In the mid-1990’s an “Entrepreneurial Seizure” lead me to form a company called Radio Profits Corporation. Through luck, good fortune and a brilliant partner, we were able to turn that company within 7 years into a sales machine with 200 salespeople generating 40,000 individual business to business sales a year.

We made our share of mistakes in the beginning, and it seemed at times that our concept was doomed to fail. After all, in 1996 there was no Internet to speak of and, yet our business concept involved hiring a team of 200 salespeople located across the U.S., U.K and Germany. Each one sold into their local market, talking with businesses about local community involvement.

Its hard to imagine what it was like before the Internet. How did we stay in touch without email and Facebook and Skype? The answer is we did it purely by telephone and fax

One mistake, however, nearly sank us and it was something we created by ourselves — and took us a while to recognize. Since we had a remote team we figured that the more managers who “touched” our salespeople, the better. Two heads are better than one, right?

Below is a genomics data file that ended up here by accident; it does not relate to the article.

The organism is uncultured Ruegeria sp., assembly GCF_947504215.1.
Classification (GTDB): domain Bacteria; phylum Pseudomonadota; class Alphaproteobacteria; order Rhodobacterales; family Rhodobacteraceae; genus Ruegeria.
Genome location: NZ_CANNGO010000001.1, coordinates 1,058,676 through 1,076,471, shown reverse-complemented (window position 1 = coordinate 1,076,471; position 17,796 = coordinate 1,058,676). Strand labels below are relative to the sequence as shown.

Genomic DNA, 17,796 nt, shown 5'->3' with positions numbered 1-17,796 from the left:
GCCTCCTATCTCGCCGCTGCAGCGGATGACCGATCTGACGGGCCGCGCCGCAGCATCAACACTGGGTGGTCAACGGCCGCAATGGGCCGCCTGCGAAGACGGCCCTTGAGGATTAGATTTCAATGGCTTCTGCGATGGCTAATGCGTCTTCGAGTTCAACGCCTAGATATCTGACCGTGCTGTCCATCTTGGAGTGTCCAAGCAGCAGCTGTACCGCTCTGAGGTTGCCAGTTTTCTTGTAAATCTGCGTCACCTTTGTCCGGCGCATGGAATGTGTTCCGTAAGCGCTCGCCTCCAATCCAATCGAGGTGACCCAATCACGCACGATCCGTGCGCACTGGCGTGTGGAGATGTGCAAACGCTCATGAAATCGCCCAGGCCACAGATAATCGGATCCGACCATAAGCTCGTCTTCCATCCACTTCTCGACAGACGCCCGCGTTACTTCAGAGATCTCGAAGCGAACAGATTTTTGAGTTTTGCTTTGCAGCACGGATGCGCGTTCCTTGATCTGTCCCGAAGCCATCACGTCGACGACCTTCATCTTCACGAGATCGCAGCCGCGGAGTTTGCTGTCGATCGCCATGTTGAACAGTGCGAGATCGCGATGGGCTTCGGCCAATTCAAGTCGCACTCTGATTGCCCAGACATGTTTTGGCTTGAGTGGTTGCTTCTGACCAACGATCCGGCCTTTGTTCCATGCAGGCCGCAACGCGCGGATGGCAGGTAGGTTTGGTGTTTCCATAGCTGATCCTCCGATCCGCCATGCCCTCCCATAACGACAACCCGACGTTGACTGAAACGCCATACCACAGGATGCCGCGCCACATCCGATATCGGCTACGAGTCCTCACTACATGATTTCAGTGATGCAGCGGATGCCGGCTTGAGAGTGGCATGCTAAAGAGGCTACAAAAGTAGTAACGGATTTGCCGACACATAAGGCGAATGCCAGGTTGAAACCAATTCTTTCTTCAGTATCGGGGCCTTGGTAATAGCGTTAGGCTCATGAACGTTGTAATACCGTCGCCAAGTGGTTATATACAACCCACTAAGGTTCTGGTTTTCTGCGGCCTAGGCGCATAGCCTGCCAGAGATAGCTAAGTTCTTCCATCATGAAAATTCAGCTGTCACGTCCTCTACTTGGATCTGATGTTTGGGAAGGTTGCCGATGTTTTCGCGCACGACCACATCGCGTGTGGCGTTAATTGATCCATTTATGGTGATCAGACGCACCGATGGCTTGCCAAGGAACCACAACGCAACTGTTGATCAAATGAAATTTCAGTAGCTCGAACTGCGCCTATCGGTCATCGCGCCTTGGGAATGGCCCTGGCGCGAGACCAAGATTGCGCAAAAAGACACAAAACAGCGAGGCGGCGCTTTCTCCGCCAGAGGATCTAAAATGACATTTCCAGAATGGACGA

However we began to notice a certain paralysis of activity.

Organizational Chart — Don’t Neglect This Critical Step

Sales needs a good organizational chart

We realized that the rule must be: One manager and one manager only — all direction must be filtered to the salesperson’s manager. Accounting was forbidden to make reporting demands, Operations was forbidden to make suggestions directly to the salespeople. Immediately we saw the productivity per salesperson increase. Paralysis ended.

You are running a business, not a commune. Businesses that succeed have a clear Organizational Strategy with no departmental crossover. If you are permitting anybody but your Sales Manager to talk with your salespeople you’re setting yourself up for sales hiring failure.